world_fund_country_weights[[indicator]], "%"
      # Take our already constructed map, called 'fundMap' and use leaflet proxy to add our new 
      # shading and pop up to the map.  
      leafletProxy( "fundMap", data = world_fund_country_weights) %>%
        # Remove the previous layerID so we have a clean slate
        removeShape( layerId = ~name ) %>%
        addProviderTiles("CartoDB.Positron") %>%   
        addPolygons(stroke = TRUE, color = "black", weight = .4, opacity = 1.0, 
                    smoothFactor = 0.5, fill = TRUE, fillColor = 
                    # The next two lines are where we update the map with the new
                    # palette shading and pop up.
                    fillOpacity = .8, layerId = ~name, popup = newPopup)
  1. Inside the observeEvent function, capture the radio button selection with ‘input$fund’, and save it to an object called ‘indicator’.

  2. Create a new palette based on the indicator called ‘newPal’, in the same way as we created the palette in the the first code chunk, except instead of explicitly passing in a fund like ‘emerging_market’, pass in ‘indicator’, which has taken on a fund value from the radio button.

  3. Create a new pop up based on the indicator using the same process. Call it newPopup and pass it ‘indicator’ instead of an explicit fund name.

  4. Display the new map.
    1. Use leafletProxy() to build out that new map. We don’t want rebuild the whole map, so we tell leafletProxy() to start with the already built ‘fundMap’.
    2. Remove the layerId so we have a clean slate. Add back the provider tiles; then add back the polygons.
    3. To add a palette, we do two things: use ‘newPal’, which is based on the radio button, and use the column from the spatial data frame that has the same name as ‘indicator’ (that is, shade the palette by ‘world_fund_country_weights[[indicator]]’). We can do that because the column in the spatial data frame has the same name as the fund object.

In the original the Notebook where we created the data frame emerging_market_country_weights, we made a decision that makes interactive shading smoother: we named the column in the data frame that holds the country weights ‘emerging_market’. Then we added that data frame to the spatial data frame and the spatial data frame got a new column called ‘emerging_market’.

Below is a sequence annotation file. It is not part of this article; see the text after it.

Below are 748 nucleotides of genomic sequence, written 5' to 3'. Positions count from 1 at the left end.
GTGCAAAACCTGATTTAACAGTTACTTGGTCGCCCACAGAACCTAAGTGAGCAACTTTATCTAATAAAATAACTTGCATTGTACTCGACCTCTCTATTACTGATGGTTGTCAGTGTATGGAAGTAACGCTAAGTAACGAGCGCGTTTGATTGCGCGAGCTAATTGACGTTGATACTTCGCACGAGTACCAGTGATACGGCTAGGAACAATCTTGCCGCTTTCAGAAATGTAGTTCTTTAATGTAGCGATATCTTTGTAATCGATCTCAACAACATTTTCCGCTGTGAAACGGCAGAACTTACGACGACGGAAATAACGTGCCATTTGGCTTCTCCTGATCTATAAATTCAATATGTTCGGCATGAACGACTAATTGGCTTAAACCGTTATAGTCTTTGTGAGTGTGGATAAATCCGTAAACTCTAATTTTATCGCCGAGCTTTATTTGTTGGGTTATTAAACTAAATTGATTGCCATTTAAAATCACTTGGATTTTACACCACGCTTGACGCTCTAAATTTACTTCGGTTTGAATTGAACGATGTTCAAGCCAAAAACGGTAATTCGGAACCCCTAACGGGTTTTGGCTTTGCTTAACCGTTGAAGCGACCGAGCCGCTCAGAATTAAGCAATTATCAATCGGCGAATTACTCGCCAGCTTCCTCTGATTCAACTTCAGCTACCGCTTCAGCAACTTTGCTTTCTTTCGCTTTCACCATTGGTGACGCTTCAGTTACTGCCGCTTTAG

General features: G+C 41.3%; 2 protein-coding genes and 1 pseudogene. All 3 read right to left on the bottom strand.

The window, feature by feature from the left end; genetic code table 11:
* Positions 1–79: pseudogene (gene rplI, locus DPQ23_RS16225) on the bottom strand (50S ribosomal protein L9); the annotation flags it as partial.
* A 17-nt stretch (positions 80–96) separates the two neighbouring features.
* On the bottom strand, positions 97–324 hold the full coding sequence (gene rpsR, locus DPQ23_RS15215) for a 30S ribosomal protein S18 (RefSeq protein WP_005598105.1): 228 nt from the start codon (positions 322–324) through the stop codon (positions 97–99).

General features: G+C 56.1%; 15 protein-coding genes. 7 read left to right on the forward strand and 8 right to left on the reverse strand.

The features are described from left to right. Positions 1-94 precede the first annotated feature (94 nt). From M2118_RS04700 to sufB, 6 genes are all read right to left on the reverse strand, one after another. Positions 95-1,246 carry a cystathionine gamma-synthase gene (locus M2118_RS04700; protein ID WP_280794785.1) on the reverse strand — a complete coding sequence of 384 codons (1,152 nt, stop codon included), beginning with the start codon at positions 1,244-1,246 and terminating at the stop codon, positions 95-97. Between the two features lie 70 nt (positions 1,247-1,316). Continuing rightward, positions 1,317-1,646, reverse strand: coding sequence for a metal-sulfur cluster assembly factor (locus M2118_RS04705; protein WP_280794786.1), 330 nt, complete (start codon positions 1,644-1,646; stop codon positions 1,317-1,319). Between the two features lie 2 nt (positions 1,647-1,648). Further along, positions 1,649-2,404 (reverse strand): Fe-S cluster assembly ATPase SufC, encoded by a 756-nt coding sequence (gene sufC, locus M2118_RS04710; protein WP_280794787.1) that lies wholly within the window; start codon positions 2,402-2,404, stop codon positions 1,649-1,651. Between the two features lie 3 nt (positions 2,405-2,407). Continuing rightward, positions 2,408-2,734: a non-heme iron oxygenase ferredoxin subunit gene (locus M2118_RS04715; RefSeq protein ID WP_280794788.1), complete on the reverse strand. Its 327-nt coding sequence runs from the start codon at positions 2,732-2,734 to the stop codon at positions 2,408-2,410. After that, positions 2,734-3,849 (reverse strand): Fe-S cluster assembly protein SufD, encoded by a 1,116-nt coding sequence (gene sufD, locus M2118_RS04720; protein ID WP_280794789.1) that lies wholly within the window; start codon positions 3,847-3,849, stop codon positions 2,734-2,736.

Notice that because he column in the spatial data frame emerging_market, has the same name as our fund object We can reference both from one selection of the radio button. Convenient!

Just to finish off the new map, we use ‘popup = newPopup’ to add the popup object we created from the radio input. Our app now has an interactively shaded map!

Before we head to happy hour, though, let’s finish up with a relatively simple addition to the app. When a user clicks a country, not only does the user see a popup but also country level detail in a data table. The data table shows the individual companies that the ETF holds in the clicked country, and the weight to each of those companies.

Again, the hard work was done in the Notebook. When we loaded the .RDat file, it contained an object for each fund, with that convenient label I have belabored, with a column for countries and a column for companies. All we need do is filter that object by the clicked country. Our friend eventReactive() again allows us to capture the clicked country’s id, and we subset by that id. For example, if a user clicks on China, we subset and display only the companies with ‘China’ in the country column.

# Capture whatever country is clicked. 
clickedCountry <- eventReactive(input$fundMap_shape_click, {

output$table <- renderDataTable({
# A repeat from above - get the fund object based on the radio button. 
  fund <- reactive({
    fund <- get(input$fund)
    fund[4] <- fund[4]/100
# Let's use datatable because I like giving the user the ability to filter on columns. 
  fund <- data.table(fund())
  # Subset the table by clickedCountry. 
  fund_subsetted <- subset(fund, Country == as.character(clickedCountry())) 

  # An aesthetic decision here: I don't want to display the column of countries because 
  # I am going to add a caption with that information. 
  fund_subsetted$Country <- NULL
  # The final datatable object that will be displayed. Note the nice 
  # formatPercentage function which allows us to 
  # add a '%' to the Weight column.
  datatable(head(fund_subsetted, n =20), fillContainer = TRUE,
            caption = as.character(clickedCountry()),
            # The next two lines are purely for aesthetics. They add a
            # border and stripe to each cell and then center the column values. 
            # If you don't like how that looks, comment these out and re-run.
            class = 'cell-border stripe', 
            options = list(dom = 't', pageLength = 20)) %>% 
    # I want the Weight column to include a '%' - again, an aesthetic preference.
    formatPercentage(3, 2)

And, we’re done! Please note, however, that the techniques employed in this map can be used to map country exposures of mutual funds, bespoke stock/bond portfolios, currency and commodities holdings, etc. Enjoy!